Depression: Depression Glossary
Electroconvulsive therapy (ECT): A procedure in which an electric current is briefly applied to produce a seizure while the patient is asleep under general anesthesia. This is used to treat depressive symptoms that are not responding well to other forms of treatment.
EKG or ECG (electrocardiogram): A recording of the electrical activity of the heart.
Guided imagery: A form of focused relaxation used to create harmony between the mind and body.
Hypochondria: Fear of imagined illnesses or disorders.
Manic depression (bipolar disorder): A mental illness that causes people to have severe high and low moods. People with this illness have episodes in which they feel uncharacteristically euphoric or irritable accompanied by high energy and at other times periods of depression in which they feel sad and hopeless. In between these episodes, a person's mood may be normal.
Major depression: A diagnosis of major depression is made when, in addition to a severely depressed mood, the individual suffers from several other typical associated symptoms involving changes in their sleep, energy, appetite, thinking, and behavior.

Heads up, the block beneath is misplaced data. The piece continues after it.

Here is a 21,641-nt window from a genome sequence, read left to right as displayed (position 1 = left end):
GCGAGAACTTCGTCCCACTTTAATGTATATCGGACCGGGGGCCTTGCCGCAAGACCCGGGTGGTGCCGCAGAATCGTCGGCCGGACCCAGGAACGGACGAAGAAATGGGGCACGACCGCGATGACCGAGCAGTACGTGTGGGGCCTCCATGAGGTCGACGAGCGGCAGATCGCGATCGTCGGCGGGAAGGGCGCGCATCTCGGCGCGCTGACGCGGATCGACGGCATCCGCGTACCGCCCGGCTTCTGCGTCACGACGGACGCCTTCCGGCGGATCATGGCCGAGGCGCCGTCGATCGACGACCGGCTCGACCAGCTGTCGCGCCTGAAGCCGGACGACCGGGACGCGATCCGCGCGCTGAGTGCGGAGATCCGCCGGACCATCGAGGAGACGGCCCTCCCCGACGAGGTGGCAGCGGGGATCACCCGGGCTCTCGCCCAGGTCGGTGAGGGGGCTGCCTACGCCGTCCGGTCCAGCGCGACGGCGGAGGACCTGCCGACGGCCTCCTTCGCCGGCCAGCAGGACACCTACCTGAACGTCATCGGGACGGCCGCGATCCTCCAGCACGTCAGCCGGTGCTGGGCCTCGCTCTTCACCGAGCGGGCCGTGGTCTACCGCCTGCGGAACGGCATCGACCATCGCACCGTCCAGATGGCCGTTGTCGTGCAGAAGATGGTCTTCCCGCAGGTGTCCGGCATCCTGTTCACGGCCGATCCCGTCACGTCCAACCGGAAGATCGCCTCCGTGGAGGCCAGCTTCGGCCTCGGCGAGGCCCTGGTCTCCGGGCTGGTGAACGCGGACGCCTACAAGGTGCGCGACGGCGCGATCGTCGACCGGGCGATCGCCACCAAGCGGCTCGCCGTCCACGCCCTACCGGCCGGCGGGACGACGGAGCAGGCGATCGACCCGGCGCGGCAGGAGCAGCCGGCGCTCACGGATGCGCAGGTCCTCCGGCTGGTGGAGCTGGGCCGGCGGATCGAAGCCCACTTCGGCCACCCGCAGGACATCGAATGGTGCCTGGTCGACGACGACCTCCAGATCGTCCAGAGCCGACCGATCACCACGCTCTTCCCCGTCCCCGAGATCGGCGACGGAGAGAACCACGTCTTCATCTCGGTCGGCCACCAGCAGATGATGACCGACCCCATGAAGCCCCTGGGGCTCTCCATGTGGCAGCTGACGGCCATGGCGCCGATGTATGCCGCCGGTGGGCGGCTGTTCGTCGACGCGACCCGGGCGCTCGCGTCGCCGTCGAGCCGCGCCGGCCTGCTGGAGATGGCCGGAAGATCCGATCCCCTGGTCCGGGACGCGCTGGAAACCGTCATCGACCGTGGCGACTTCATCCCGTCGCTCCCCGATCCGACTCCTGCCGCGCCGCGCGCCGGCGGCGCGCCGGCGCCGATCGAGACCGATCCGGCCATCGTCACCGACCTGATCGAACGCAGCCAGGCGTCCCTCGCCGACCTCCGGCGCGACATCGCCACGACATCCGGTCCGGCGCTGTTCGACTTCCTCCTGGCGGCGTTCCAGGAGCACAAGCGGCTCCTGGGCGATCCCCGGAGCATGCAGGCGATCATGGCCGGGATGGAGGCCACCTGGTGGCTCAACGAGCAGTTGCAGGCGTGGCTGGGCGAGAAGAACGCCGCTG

Menopause: Menopause is a stage in life when a woman stops having her monthly period. By definition, a woman is menopausal after her periods have stopped for one year. Menopause typically occurs in a woman's late forties to early fifties. It is a normal part of aging, marking the end of a woman's reproductive years. Women who have their ovaries and uterus surgically removed undergo "sudden" menopause.
Monoamine oxidase inhibitors (MAOIs): A group of medicines sometimes prescribed to treat severe depression. MAOIs increase the concentration of chemicals responsible for transmitting information between nerves in particular regions of the brain, which may lead to increased mental functioning.
Obsessive-compulsive disorder (OCD): OCD is a disorder characterized by intense, recurrent, unwanted thoughts and rituals that are beyond the person's control.
Occupational therapists: Health care professionals that teach people how to return to normal activities after injury or illness using therapy and rehabilitation.
Panic disorder: An anxiety illness characterized by attacks of anxiety or terror, often, but not always, occurring unexpectedly and without reason. In general, the attacks last 15 to 30 minutes.